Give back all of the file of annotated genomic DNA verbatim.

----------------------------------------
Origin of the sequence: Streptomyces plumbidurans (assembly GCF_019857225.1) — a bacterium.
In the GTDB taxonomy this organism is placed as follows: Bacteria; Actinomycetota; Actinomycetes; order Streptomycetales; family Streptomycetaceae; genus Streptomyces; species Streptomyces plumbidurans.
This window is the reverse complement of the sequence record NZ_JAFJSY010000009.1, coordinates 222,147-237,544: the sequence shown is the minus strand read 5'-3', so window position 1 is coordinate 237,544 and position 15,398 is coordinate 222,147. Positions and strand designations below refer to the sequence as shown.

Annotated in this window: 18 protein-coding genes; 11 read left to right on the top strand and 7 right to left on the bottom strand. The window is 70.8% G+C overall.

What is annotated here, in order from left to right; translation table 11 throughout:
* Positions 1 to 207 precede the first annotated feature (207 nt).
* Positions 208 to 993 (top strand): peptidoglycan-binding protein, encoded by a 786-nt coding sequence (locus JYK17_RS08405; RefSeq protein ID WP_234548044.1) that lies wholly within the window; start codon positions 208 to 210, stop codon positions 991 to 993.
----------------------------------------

Origin of the sequence: Streptomyces plumbidurans (assembly GCF_019857225.1) — a bacterium.
In the GTDB taxonomy this organism is placed as follows: Bacteria; Actinomycetota; Actinomycetes; order Streptomycetales; family Streptomycetaceae; genus Streptomyces; species Streptomyces plumbidurans.
This window is the reverse complement of the sequence record NZ_JAFJSY010000009.1, coordinates 222,147-237,544: the sequence shown is the minus strand read 5'-3', so window position 1 is coordinate 237,544 and position 15,398 is coordinate 222,147. Positions and strand designations below refer to the sequence as shown.

Annotated in this window: 18 protein-coding genes; 11 read left to right on the top strand and 7 right to left on the bottom strand. The window is 70.8% G+C overall.

What is annotated here, in order from left to right; translation table 11 throughout:
* Positions 1 to 207 precede the first annotated feature (207 nt).
* Positions 208 to 993 (top strand): peptidoglycan-binding protein, encoded by a 786-nt coding sequence (locus JYK17_RS08405; RefSeq protein ID WP_234548044.1) that lies wholly within the window; start codon positions 208 to 210, stop codon positions 991 to 993.